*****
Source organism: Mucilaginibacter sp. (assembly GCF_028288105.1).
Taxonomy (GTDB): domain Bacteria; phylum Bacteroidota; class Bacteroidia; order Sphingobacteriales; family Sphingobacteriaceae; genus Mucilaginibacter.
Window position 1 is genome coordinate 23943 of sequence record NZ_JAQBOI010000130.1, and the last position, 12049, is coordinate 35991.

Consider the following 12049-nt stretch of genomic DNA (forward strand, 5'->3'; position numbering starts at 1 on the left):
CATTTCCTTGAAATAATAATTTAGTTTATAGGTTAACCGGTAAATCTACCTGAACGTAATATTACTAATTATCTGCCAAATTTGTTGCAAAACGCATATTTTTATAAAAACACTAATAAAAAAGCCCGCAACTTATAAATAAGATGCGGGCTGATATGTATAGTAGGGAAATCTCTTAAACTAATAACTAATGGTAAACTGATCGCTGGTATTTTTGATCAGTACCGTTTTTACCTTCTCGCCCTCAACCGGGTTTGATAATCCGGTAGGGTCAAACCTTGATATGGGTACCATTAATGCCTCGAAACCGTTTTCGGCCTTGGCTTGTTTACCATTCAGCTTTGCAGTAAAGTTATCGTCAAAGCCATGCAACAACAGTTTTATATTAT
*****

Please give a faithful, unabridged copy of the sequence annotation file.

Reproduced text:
Source organism: Mucilaginibacter sp. (assembly GCF_028288105.1).
Taxonomy (GTDB): domain Bacteria; phylum Bacteroidota; class Bacteroidia; order Sphingobacteriales; family Sphingobacteriaceae; genus Mucilaginibacter.
Window position 1 is genome coordinate 23943 of sequence record NZ_JAQBOI010000130.1, and the last position, 12049, is coordinate 35991.

Consider the following 12049-nt stretch of genomic DNA (forward strand, 5'->3'; position numbering starts at 1 on the left):
CATTTCCTTGAAATAATAATTTAGTTTATAGGTTAACCGGTAAATCTACCTGAACGTAATATTACTAATTATCTGCCAAATTTGTTGCAAAACGCATATTTTTATAAAAACACTAATAAAAAAGCCCGCAACTTATAAATAAGATGCGGGCTGATATGTATAGTAGGGAAATCTCTTAAACTAATAACTAATGGTAAACTGATCGCTGGTATTTTTGATCAGTACCGTTTTTACCTTCTCGCCCTCAACCGGGTTTGATAATCCGGTAGGGTCAAACCTTGATATGGGTACCATTAATGCCTCGAAACCGTTTTCGGCCTTGGCTTGTTTACCATTCAGCTTTGCAGTAAAGTTATCGTCAAAGCCATGCAACAACAGTTTTATATTAT